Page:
What to Know about Sex Abuse at the Doctor's Office

Women's Health Magazine editor-in-chief, Amy Keller Laird, joins The Doctors to discuss the magazine's survey regarding sexual assault at the doctor's office.

Watch: Mother Claims School Won't Protect Daughter from Sex Abuse

Amy became interested in this topic after reading a study that came out in 2016 looking at an investigation of 100,000 doctors. 3,000 of those doctors had been disciplined for patient abuse and more than half still had their medical licenses and are still practicing today. So Amy decided to look at the issue from the reader's standpoint. 

Women's Health surveyed more than 500 women who may have been victims of abuse. In their survey they found that 27% of women had been violated in some shape or form by a doctor. These offenses ranged from a lewd comment or inappropriate touch to, in the most extreme cases, rape. 

ER physician Dr. Travis Stork says, "When you're at the doctor, you're at your most vulnerable." The truth is that many people don't even know what is appropriate or inappropriate protocol in some medical situations, so Amy walks The Doctors through some of the broad strokes. 

Breast Exam - you should never be topless through the entire exam. Plastic surgeon Dr. Andrew Ordon adds, "well, number one there, you should never be alone with the patient." This is something he enforces at his practice when discussing breast reconstruction surgeries.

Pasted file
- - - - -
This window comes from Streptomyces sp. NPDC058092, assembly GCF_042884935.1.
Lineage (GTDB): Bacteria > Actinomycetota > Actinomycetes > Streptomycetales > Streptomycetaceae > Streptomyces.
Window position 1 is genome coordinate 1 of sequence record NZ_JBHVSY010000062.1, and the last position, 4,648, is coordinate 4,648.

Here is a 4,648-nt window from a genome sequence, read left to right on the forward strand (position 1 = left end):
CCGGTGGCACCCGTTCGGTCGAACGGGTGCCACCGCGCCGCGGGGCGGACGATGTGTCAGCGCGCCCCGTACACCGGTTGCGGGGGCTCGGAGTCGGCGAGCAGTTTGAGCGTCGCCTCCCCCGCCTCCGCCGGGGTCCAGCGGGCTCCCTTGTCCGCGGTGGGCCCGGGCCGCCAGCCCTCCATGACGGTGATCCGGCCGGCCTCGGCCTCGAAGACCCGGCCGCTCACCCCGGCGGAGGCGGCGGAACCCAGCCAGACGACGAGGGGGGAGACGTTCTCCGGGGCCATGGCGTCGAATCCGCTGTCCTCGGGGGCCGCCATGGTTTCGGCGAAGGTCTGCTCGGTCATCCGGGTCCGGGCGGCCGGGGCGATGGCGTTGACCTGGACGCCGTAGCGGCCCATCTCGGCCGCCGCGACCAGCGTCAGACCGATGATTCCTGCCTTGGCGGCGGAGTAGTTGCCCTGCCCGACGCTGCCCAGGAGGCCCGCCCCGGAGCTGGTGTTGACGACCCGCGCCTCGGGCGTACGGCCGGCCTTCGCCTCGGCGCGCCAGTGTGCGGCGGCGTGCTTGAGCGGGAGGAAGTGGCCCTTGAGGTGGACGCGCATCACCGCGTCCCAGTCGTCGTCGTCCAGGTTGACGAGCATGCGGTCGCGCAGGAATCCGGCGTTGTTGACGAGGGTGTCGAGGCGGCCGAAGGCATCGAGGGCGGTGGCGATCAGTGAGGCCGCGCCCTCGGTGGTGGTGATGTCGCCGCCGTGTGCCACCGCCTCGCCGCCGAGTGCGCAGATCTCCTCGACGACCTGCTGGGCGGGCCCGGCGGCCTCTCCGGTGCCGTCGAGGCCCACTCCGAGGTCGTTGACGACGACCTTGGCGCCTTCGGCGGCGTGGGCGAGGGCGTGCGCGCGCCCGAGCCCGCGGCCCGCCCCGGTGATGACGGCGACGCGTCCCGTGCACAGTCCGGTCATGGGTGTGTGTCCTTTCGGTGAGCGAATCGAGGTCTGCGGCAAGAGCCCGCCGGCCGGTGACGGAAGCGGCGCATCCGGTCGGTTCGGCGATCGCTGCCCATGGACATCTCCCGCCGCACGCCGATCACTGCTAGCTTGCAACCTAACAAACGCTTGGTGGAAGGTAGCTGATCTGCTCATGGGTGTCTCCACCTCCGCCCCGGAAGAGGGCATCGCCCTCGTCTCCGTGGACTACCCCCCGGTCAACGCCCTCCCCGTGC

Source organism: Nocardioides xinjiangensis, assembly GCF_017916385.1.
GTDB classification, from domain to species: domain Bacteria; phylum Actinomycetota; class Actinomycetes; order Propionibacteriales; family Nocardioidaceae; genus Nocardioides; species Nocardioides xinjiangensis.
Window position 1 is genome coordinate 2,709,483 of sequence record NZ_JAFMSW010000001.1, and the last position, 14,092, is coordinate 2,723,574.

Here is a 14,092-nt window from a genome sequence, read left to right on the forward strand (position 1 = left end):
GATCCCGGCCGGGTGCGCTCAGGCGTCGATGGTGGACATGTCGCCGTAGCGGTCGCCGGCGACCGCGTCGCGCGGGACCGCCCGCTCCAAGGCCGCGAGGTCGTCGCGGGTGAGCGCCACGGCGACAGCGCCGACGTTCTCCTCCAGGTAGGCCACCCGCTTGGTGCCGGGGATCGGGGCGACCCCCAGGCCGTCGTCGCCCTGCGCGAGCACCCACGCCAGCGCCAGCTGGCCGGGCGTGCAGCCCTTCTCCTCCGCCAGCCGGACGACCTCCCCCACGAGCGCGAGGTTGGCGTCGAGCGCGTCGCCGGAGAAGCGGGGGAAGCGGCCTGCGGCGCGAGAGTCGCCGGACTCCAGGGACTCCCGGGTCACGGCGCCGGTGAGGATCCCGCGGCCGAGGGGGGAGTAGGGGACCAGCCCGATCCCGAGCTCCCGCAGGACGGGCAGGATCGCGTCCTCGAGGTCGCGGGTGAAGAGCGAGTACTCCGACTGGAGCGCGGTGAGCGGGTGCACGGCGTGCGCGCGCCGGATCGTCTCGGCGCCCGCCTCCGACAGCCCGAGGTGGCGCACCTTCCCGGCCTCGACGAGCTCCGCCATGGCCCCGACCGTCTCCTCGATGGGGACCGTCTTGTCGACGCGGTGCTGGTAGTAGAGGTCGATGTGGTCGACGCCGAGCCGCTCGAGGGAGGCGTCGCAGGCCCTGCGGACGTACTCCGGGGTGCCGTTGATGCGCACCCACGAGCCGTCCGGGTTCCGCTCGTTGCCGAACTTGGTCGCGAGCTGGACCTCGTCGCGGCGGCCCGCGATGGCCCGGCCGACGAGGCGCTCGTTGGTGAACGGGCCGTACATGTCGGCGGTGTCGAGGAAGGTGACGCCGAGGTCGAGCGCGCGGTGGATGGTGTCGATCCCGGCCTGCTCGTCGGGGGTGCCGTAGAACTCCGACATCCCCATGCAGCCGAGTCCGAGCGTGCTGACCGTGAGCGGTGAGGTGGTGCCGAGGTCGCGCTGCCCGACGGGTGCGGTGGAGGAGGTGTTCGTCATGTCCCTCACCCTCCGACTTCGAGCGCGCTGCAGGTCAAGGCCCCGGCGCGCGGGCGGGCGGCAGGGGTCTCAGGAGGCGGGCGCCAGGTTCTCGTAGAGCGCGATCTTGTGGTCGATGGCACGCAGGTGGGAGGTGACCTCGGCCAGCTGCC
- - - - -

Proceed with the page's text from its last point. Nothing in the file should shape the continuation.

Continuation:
Pelvic Exam - Doctors should always be wearing gloves when touching your genitals. They might ask you about your sexual history, but they should not be getting into more personal or emotional things like "what are your turn-ons." 

Therapy - Another place where people reported misconduct was during therapy sessions. Therapy is an emotional experience so it's fine for a therapist to give their patient a short consoling hug, but more intimate touch or discussing the therapists personal issues is not appropriate. 

Watch: Prosecuting Cases of Sexual Assault

How to File a Medical Complaint - Amy shares the importance of writing down the events that took place. She says, "one of the most important things we found is that if this does happen to you, you need to document what happened and you need to write down the details: what date was it, what time was it, who was the doctor, what exactly was said..."  

For more information you can head to www.womenshealthmag.com

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